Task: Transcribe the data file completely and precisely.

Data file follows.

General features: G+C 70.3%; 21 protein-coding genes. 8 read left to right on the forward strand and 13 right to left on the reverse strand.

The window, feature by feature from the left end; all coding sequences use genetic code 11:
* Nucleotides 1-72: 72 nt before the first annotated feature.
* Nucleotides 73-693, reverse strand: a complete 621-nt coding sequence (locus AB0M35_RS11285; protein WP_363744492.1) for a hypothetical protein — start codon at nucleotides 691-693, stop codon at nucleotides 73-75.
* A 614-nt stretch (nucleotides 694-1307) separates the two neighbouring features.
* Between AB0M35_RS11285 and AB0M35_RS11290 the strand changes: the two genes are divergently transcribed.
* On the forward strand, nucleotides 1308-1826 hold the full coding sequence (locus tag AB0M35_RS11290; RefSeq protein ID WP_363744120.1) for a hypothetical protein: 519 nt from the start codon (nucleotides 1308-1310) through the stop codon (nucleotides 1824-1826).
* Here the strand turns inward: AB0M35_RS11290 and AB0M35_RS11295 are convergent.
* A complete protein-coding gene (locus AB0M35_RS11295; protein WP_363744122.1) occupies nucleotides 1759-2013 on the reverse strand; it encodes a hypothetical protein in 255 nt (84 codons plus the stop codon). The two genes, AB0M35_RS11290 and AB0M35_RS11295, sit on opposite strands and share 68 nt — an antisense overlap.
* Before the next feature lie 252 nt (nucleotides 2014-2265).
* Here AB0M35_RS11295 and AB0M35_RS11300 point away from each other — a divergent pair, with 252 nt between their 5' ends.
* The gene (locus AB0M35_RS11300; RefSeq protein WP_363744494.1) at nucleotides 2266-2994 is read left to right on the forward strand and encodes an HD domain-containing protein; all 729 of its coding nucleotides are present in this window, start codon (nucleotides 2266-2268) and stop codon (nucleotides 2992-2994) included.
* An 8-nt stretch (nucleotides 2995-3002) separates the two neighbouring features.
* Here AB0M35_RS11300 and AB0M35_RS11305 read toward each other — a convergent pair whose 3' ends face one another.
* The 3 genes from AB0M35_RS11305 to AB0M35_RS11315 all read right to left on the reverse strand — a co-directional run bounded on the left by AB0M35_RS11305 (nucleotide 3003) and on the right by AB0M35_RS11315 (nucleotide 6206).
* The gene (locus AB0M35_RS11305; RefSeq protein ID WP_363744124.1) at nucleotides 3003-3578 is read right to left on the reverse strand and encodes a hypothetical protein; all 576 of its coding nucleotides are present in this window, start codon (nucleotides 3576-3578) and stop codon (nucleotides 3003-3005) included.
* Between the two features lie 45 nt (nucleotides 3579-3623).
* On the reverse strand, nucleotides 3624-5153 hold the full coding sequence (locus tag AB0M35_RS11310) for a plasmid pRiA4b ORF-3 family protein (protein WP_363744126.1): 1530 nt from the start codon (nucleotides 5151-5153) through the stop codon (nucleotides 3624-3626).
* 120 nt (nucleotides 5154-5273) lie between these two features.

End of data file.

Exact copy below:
General features: G+C 70.3%; 21 protein-coding genes. 8 read left to right on the forward strand and 13 right to left on the reverse strand.

The window, feature by feature from the left end; all coding sequences use genetic code 11:
* Nucleotides 1-72: 72 nt before the first annotated feature.
* Nucleotides 73-693, reverse strand: a complete 621-nt coding sequence (locus AB0M35_RS11285; protein WP_363744492.1) for a hypothetical protein — start codon at nucleotides 691-693, stop codon at nucleotides 73-75.
* A 614-nt stretch (nucleotides 694-1307) separates the two neighbouring features.
* Between AB0M35_RS11285 and AB0M35_RS11290 the strand changes: the two genes are divergently transcribed.
* On the forward strand, nucleotides 1308-1826 hold the full coding sequence (locus tag AB0M35_RS11290; RefSeq protein ID WP_363744120.1) for a hypothetical protein: 519 nt from the start codon (nucleotides 1308-1310) through the stop codon (nucleotides 1824-1826).
* Here the strand turns inward: AB0M35_RS11290 and AB0M35_RS11295 are convergent.
* A complete protein-coding gene (locus AB0M35_RS11295; protein WP_363744122.1) occupies nucleotides 1759-2013 on the reverse strand; it encodes a hypothetical protein in 255 nt (84 codons plus the stop codon). The two genes, AB0M35_RS11290 and AB0M35_RS11295, sit on opposite strands and share 68 nt — an antisense overlap.
* Before the next feature lie 252 nt (nucleotides 2014-2265).
* Here AB0M35_RS11295 and AB0M35_RS11300 point away from each other — a divergent pair, with 252 nt between their 5' ends.
* The gene (locus AB0M35_RS11300; RefSeq protein WP_363744494.1) at nucleotides 2266-2994 is read left to right on the forward strand and encodes an HD domain-containing protein; all 729 of its coding nucleotides are present in this window, start codon (nucleotides 2266-2268) and stop codon (nucleotides 2992-2994) included.
* An 8-nt stretch (nucleotides 2995-3002) separates the two neighbouring features.
* Here AB0M35_RS11300 and AB0M35_RS11305 read toward each other — a convergent pair whose 3' ends face one another.
* The 3 genes from AB0M35_RS11305 to AB0M35_RS11315 all read right to left on the reverse strand — a co-directional run bounded on the left by AB0M35_RS11305 (nucleotide 3003) and on the right by AB0M35_RS11315 (nucleotide 6206).
* The gene (locus AB0M35_RS11305; RefSeq protein ID WP_363744124.1) at nucleotides 3003-3578 is read right to left on the reverse strand and encodes a hypothetical protein; all 576 of its coding nucleotides are present in this window, start codon (nucleotides 3576-3578) and stop codon (nucleotides 3003-3005) included.
* Between the two features lie 45 nt (nucleotides 3579-3623).
* On the reverse strand, nucleotides 3624-5153 hold the full coding sequence (locus tag AB0M35_RS11310) for a plasmid pRiA4b ORF-3 family protein (protein WP_363744126.1): 1530 nt from the start codon (nucleotides 5151-5153) through the stop codon (nucleotides 3624-3626).
* 120 nt (nucleotides 5154-5273) lie between these two features.